Hello everyone. I am back after some time with tutorials again and hopefully would continue with momentum.
printf is something every one encounters as soon as they see their first “hello world” program in c
It is a very common and fundamental, as well as a flexible and powerful function.
So I thought of assembling together all info i.e. starting from the basics to the less known and advanced territories of this function.
We will try to assume minimum basic knowledge such as you know what data types are i.e. int, char, float, double, string (string is not a data type itself but represented by a null terminated character array) etc. but nothing beyond that.
Also, check out our tutorials on scanf and sscanf!
So printf is mainly used when you want to print anything to screen / console. The infamous hello world program is below for your reference.
The most primitive things are that it is a function whose code is located under header file stdio.h. However, this is often the library that compilers include by default. This is the reason that you often are able to use it even without including stdio.h.
The first aspect is “whatever you pass to printf() in double quotes is printed as it is on screen” with some exceptions of course such as ‘\n’ which simply tells us to print a new line. The character ‘\’ is called an escape sequence and is NOT treated as any normal character to print. We will get back to it in more detail shortly.
A few quick examples:
printf(“how \t are you? \n A backslash \\”);
\t prints a tab (4 spaces generally), \\ prints a single normal back slash because the second \ tells that it is nothing but an actual slash itself.
char *s = “string constant\n”; printf(s); // prints ‘string constant’ because s points to the same string
Now as a format string, one can embedded any type of variables in a printf string i.e. characters, integers, floats, doubles, or other strings themselves. The key to do this is ‘%’ character. Anywhere % is seen in a printf string, it means this is no ordinary character, but it is followed by a variable of some data type. The data type is indicated by c for char, d for signed integer, s for string etc. Note that this is still present inside the double quotes i.e. “” (e.g. %d, %c, %s). However, logically speaking we also need to specify which variable to print whose value will be replacing the %<type>. So the double quotes are followed by a comma, and then contain the name of variable. If there are more, then each of these names is separate by commas. Note that there should be as many variables after the double quotes as there are %<type> in the quotes themselves. If this is not the case, you may not get an error but the result is undefined. Let’s see more examples
char a = ‘k’ printf(“Hi character %c\n”, a); // prints Hi character k int integer = 10; printf(“%d\n”, integer); // prints 10 followed by a newline. A string can only contain a %<type> too double db = 12.003; printf(“%f\n”, db); // prints 12.003000 – Double and float variables both use %f and by default print six places after the decimal.
However, if you like to specify how many places to print after the decimal, you can do that as follows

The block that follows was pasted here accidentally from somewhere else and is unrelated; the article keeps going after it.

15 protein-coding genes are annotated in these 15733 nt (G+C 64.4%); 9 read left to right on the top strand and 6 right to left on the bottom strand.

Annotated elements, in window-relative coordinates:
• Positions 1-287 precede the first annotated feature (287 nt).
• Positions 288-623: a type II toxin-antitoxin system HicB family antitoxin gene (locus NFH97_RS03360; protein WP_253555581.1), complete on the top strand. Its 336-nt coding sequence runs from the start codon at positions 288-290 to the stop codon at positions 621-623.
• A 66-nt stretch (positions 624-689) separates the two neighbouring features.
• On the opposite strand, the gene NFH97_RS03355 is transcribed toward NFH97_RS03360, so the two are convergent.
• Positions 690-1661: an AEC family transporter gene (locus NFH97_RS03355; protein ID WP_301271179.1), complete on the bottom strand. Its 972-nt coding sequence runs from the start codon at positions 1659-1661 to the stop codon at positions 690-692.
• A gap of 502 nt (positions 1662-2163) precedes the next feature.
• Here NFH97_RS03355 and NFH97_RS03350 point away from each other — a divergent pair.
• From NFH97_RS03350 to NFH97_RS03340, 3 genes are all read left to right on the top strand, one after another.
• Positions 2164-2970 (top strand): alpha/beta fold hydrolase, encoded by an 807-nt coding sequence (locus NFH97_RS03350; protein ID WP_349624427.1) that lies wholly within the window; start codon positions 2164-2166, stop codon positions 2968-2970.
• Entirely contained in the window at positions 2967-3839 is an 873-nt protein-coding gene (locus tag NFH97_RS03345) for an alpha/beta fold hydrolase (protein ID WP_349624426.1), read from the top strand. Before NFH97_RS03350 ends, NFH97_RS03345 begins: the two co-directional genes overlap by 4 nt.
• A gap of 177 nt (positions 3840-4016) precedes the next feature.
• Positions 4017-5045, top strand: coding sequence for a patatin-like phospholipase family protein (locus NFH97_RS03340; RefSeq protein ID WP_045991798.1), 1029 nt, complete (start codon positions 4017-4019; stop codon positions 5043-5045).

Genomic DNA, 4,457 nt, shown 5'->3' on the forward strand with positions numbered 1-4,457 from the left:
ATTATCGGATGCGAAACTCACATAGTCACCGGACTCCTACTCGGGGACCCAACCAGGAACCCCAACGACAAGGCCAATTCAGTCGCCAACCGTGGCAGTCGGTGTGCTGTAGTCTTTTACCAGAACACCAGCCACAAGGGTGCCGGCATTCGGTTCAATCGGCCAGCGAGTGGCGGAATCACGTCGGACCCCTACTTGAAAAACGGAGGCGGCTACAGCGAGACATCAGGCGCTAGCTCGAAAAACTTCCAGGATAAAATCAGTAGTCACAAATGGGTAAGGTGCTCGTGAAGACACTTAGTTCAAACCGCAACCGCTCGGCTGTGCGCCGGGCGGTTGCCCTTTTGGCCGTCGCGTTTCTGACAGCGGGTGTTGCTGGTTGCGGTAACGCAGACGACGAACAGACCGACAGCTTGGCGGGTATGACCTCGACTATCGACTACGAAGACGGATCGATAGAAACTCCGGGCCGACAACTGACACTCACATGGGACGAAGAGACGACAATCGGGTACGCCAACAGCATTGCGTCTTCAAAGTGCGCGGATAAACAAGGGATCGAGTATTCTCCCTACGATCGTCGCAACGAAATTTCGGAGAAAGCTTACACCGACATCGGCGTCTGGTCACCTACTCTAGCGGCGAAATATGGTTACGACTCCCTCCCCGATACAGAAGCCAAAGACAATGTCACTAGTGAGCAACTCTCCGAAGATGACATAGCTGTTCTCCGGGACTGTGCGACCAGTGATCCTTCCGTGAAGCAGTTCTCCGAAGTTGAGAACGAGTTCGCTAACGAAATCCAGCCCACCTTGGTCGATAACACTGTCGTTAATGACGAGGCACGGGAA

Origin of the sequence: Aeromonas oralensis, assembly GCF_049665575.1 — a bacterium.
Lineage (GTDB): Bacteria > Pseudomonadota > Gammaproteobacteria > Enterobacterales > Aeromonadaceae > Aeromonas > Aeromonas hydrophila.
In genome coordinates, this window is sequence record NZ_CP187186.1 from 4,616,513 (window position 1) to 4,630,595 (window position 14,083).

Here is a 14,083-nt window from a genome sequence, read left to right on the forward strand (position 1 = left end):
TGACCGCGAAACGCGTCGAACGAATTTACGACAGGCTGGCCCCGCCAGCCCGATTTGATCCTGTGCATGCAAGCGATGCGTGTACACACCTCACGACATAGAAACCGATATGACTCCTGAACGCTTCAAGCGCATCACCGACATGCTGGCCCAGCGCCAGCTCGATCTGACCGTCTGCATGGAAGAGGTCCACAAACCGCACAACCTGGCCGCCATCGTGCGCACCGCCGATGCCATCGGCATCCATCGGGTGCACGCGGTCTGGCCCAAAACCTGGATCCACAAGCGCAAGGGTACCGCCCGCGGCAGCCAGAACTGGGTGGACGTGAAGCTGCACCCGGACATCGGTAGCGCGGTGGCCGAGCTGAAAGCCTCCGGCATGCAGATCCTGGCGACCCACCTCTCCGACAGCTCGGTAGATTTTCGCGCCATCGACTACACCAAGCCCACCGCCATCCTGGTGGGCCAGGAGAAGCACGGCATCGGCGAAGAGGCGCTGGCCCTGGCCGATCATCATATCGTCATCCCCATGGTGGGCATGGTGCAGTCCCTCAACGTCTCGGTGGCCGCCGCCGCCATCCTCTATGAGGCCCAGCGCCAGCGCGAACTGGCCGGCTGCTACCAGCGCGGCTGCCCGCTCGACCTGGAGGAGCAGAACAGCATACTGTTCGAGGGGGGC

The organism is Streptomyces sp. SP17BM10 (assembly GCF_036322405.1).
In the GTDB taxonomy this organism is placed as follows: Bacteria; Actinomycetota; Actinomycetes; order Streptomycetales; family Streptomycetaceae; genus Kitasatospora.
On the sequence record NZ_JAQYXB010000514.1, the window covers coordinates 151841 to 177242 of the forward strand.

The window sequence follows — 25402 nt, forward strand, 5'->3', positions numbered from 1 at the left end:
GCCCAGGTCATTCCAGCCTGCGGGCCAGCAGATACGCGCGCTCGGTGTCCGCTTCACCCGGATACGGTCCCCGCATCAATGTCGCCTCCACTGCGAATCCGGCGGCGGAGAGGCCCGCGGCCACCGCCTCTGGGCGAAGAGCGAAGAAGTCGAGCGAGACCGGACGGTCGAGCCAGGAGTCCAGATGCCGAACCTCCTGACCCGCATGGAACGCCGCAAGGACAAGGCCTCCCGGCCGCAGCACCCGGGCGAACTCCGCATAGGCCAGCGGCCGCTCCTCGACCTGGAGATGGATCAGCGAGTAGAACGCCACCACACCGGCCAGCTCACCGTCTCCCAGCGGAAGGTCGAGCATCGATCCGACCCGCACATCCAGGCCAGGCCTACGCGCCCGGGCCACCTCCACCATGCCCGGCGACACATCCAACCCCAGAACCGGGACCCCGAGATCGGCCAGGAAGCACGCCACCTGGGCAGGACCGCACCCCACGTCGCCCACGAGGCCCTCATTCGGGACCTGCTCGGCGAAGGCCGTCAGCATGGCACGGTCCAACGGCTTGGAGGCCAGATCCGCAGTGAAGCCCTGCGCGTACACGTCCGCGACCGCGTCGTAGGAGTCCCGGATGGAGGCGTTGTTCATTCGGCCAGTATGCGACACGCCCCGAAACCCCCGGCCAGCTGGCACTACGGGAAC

printf(“%[b].2[/b]f\n”, db); // prints 12.00
Inserting a .<number of digits you want to print> between % and f will do the job. Note that this does a rounding off too i.e. if number was 12.005 (or greater) it would print 12.01 but 12.00 if less as in above example.
long lg=100; unsigned int un = 20; printf(“%l\n”, lg); // prints 100 printf(“%u\n”, un) // prints 20
These prefixes can be combined where it makes sense such as
unsigned long var = 100000; printf(“%lu\n”, var); // prints 100000 which is an unsigned long variable
In case of strings
char s = “I am string”; char *t = “another type of string”; printf(“%s %s\n”, str, t);
The above prints both strings (first followed by the second) on a single line.
Similarly, hexadecimal integer
int a = 10; // 0xA in hex printf(“%x %X\n”, a, a); // prints a and A – Note that small %x prints small case hex and vice versa.
To print a single % on screen, just use two %% together.
Also, %e is used for scientific notation of a float or double. Moreover using %g would mean use either of %f or %e which ever appears shorter in printing. %o is used for octal.
You can also specify the width of particular field
printf(“M\n”, a); // prints 10 but with two spaces in the beginning to complete field width of 4.
If ‘a’ contains a 3 digit value then there would only be a single space in the beginning. However, this does not truncate values. So if a=10000, it would still print the 5 digit value. This can be helpful when you are printing a table of values and you set a maximum width so all numeric values are pretty printed right aligned.
This also applies to strings.
printf(“0s\n”, s); // prints the string s in a field 30 characters wide right aligned.
If for some reason you need to override the right justification (which is default) you can precede with a ‘-’ sign
printf(“%-30s\n”, s); // prints the string s in a field 30 characters wide but left aligned padded by spaces.
That is so far with the basics and most common uses.
Click here for Part 2 of this tutorial.
Edited by Roger, 19 February 2013 - 02:37 PM.